Tuesday, February 07, 2012

Our connectomes 'R Us?

I have received by now several offers from Houghton Mifflin publishers to send a reviewer's copy of Sebastian Seung's "Connectome: How the Brain's Wiring Makes Us Who We Are." I haven't acted on it, because a review of the synopsis has convinced me that Seung's own brilliant efforts, and similar works he describes to map every connection in our brain, are not the complete key to understanding ourselves that he implies. I was actually starting to write a list of problems I see with the idea that when you've got the wiring diagram between nerve cells you've got it all, but this succinct critique by Chris Koch permits me to be lazy:
Treating the connectome as the be-all and end-all of brain function has its problems. Seung, for example, rebrands autism and schizophrenia as 'connectopathies' — diseases in which the brain's wiring goes awry. Yet plenty of other things are wrong in brains with these disorders besides their connectivity.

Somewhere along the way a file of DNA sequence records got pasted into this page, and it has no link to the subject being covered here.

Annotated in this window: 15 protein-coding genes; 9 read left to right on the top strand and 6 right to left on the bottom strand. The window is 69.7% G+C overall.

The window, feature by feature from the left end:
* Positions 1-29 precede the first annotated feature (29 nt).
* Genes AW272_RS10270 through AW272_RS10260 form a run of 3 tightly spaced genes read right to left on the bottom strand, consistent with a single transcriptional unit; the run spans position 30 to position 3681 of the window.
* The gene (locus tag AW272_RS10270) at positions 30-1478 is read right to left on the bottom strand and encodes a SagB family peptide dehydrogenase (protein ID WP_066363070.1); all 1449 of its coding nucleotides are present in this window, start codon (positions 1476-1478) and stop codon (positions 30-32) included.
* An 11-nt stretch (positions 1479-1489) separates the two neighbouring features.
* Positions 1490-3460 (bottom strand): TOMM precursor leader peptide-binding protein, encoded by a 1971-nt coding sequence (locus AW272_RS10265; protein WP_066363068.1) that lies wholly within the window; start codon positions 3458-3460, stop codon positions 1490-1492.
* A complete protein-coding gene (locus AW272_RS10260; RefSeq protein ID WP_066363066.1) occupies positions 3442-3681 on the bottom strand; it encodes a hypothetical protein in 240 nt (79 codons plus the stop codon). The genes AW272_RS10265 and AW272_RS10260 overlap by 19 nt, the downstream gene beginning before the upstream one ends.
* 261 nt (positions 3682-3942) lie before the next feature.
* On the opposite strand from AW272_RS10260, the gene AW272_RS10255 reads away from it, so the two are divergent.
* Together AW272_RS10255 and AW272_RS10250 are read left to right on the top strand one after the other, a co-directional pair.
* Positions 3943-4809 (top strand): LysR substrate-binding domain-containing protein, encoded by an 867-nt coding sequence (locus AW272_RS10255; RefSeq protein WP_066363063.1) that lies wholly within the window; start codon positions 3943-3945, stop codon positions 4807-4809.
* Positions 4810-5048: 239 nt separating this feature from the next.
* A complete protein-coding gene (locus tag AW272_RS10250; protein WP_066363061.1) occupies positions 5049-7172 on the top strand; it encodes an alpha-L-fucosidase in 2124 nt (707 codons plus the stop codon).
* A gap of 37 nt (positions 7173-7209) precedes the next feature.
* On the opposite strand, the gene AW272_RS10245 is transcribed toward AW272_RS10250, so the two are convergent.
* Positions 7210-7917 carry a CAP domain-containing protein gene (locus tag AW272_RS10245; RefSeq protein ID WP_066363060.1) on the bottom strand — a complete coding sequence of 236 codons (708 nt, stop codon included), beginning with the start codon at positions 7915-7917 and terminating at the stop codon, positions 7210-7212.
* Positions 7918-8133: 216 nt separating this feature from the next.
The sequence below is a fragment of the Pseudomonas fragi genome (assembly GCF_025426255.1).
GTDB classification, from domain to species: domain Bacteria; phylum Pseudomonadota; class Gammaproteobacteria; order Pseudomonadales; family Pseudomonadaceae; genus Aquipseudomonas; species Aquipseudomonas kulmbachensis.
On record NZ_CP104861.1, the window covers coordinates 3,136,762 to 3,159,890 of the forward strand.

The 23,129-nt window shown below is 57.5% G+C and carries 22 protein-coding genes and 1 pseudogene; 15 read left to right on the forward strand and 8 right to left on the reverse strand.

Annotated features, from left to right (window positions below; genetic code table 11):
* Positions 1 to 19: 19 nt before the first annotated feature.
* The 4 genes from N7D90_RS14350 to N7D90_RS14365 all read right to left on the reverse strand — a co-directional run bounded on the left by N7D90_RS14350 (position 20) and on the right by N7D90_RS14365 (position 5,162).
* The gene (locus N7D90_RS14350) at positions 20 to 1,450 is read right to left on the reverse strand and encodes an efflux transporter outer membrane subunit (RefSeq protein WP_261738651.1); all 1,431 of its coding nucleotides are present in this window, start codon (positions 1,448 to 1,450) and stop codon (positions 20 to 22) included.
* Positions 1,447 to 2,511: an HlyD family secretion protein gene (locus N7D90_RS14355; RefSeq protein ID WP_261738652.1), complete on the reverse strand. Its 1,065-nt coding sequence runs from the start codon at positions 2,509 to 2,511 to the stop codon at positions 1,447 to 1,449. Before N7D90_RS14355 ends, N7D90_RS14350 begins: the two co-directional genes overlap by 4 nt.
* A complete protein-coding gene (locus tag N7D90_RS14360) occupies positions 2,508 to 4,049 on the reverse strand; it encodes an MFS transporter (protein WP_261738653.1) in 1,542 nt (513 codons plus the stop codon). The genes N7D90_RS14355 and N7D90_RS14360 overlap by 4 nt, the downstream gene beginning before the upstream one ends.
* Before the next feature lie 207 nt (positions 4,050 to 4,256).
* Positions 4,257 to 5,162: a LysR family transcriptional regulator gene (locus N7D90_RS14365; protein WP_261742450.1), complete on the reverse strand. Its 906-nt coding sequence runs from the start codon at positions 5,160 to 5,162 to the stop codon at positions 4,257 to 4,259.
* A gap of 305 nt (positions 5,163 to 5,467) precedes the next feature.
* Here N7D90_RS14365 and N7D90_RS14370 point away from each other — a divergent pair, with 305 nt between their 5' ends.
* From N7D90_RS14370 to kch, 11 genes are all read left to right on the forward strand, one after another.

Faults in synaptic transmission and in processes inside neurons and the glial cells that support them have all been implicated in mental illness and brain disease. Neurons are intricate devices with elaborate input structures that show complex, time-dependent and nonlinear processing. They have various characteristic, and often tortuous, morphologies. Connectionism treats all this as irrelevant. Even though we have known the connectome of the nematode worm for 25 years, we are far from reading its mind. We don't yet understand how its nerve cells work.

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